Only one-third of the area within the 100 largest MPAs offers significant conservation benefits, according to research led by the Marine Conservation Institute.

Only one-third of the area within the 100 largest MPAs offers significant conservation benefits, according to research led by the Marine Conservation Institute.

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Governments falling short on marine protection pledges, says study

New analysis of the world’s largest 100 marine protected areas finds conservation efforts are undermined by implementation delays and failure to restrict harmful activities.

Delays in implementation, management problems and a failure to implement restrictions on "harmful" activities in protected areas: these are some of the critcisms levied at international governments by newly-published research on the effectiveness of marine protected areas (MPAs), led by US-based nonprofit ocean conservation organization, the Marine Conservation Institute (MCI).

The study, conducted by an international team of 11 researchers and published in the academic journal Conservation Letters, analysed the capacity of the world's 100 largest MPAs to deliver "positive biodiversity outcomes".

According to Protected Planet data, there are currently more than 18,000 MPAs, covering an area of approxmately 30 million square kilometers, or 8% of the ocean worldwide. Of this, the MCI study notes that the 100 largest MPAs account for 26.3 million km2, or about 7.3% of the planet's oceans.

"MPAs can deliver significant benefits to people, nature, and the planet, but unfortunately, we see vast gaps between the amount of ocean covered by MPAs and the strength of those protections in many cases,” said lead author, Beth Pike.

“Quality—not just quantity—should indicate progress toward reaching the goal of protecting at least 30% of the ocean by 2030."

Delays in implementation, plus activities "incompatible with conservation" allowed in many MPAs

The study, which followed criteria outlined in "The MPA Guide" framework published in the journal Science in 2021, found a series of discrepancies in governments' handling of marine protected areas.

Researchers found that only one-third of the area within the 100 largest MPAs offers significant conservation benefits, while 25% of the designated MPA areas have not yet been implemented.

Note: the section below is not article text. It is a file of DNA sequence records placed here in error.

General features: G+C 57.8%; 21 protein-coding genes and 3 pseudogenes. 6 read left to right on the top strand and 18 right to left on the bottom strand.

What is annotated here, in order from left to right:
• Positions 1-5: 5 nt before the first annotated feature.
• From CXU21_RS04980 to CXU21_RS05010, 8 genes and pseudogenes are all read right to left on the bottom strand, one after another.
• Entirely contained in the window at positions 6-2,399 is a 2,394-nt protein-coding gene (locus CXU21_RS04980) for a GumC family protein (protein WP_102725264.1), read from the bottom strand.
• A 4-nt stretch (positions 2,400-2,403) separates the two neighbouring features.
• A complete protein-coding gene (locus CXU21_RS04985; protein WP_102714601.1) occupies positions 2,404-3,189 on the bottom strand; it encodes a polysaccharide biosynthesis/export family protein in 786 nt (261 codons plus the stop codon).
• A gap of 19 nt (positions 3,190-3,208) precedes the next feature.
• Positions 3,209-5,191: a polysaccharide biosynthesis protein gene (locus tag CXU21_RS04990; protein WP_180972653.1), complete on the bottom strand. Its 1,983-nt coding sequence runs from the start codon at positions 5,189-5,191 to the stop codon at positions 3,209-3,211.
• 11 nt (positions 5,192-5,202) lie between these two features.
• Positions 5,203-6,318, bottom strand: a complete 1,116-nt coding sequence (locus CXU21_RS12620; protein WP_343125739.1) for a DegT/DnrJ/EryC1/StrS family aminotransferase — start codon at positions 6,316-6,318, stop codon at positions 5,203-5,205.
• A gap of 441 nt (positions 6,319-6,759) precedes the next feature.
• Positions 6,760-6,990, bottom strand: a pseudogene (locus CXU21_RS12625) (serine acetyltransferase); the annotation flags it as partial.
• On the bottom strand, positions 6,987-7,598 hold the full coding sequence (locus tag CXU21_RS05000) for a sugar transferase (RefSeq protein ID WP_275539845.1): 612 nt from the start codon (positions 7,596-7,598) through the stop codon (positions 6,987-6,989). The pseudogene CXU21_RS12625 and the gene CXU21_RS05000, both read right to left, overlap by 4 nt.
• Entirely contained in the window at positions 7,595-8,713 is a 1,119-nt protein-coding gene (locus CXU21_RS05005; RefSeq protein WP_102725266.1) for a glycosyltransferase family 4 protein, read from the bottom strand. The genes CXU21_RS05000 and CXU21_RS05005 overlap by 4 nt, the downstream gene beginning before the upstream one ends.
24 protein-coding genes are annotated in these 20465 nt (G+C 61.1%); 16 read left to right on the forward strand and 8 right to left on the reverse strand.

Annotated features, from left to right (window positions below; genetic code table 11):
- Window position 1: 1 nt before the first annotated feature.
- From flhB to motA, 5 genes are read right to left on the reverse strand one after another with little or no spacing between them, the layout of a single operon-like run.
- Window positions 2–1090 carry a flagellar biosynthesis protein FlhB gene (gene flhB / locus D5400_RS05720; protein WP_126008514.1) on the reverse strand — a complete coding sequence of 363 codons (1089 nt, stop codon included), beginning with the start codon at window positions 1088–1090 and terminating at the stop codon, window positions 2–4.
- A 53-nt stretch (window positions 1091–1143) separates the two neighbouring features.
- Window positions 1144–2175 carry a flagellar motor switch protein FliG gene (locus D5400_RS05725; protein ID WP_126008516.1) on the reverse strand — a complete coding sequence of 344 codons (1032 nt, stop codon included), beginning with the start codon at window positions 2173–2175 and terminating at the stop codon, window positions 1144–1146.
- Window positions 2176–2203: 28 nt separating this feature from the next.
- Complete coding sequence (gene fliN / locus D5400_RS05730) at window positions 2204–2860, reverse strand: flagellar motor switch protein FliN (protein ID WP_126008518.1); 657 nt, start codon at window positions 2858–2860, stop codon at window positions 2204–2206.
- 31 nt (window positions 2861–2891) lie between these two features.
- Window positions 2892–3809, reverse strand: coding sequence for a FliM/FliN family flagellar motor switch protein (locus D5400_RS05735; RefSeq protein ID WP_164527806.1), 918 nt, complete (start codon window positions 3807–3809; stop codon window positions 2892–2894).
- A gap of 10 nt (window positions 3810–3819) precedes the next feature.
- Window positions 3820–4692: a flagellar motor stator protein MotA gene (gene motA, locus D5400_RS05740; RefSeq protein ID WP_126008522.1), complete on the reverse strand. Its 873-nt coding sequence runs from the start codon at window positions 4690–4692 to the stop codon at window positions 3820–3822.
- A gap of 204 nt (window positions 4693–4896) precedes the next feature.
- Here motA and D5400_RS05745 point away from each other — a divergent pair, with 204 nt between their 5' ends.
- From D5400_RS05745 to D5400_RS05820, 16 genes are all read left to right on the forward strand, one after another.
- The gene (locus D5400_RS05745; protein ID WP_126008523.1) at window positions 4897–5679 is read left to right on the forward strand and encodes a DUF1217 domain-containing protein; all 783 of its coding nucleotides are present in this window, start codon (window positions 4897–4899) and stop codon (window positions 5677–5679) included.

At the same time, over a third of the MPA areas allow "activities incompatible with conservation" such as large-scale commercial fishing.

According to the study, "Over 9.7 million square kilometers (or nearly 37%) of the studied area was found to allow highly destructive, industrial-scale activities that are not compatible with conservation."

The study also identified that most of the fully protected MPAs are located in isolated overseas territories, such as those designated by the United Kingdom and the United States.

Announcing the study's findings, the Marine Conservation Institute said that the "mismatch" between the goals behind MPAs and the reality on the water raises serious questions over the effectiveness of governments' implementation of these protections.

Unregulated MPAs risk "overestimation" of conservation impact, researchers warn

In particular, the study highlighted that including unregulated MPAs in protection statistics leads to an overestimation of their conservation impact.

"Prior to implementation, MPAs lack regulation and management, essentially making them no different from surrounding waters and unable to confer any conservation benefits," the Institute said in a press statement.

"Including these areas in the current tally of marine protection results in a misguided understanding of human impacts on the ocean and marine conservation progress," it added.

Instead, the authors propose that only MPAs that are implemented or actively managed, and that meet IUCN guidelines, should be counted towards global targets.

Additionally, the researchers argue that any MPA that allows industrial extraction should not be counted, and point out that the level of protection afforded by each MPA is an important indicator that should be part of global reporting.

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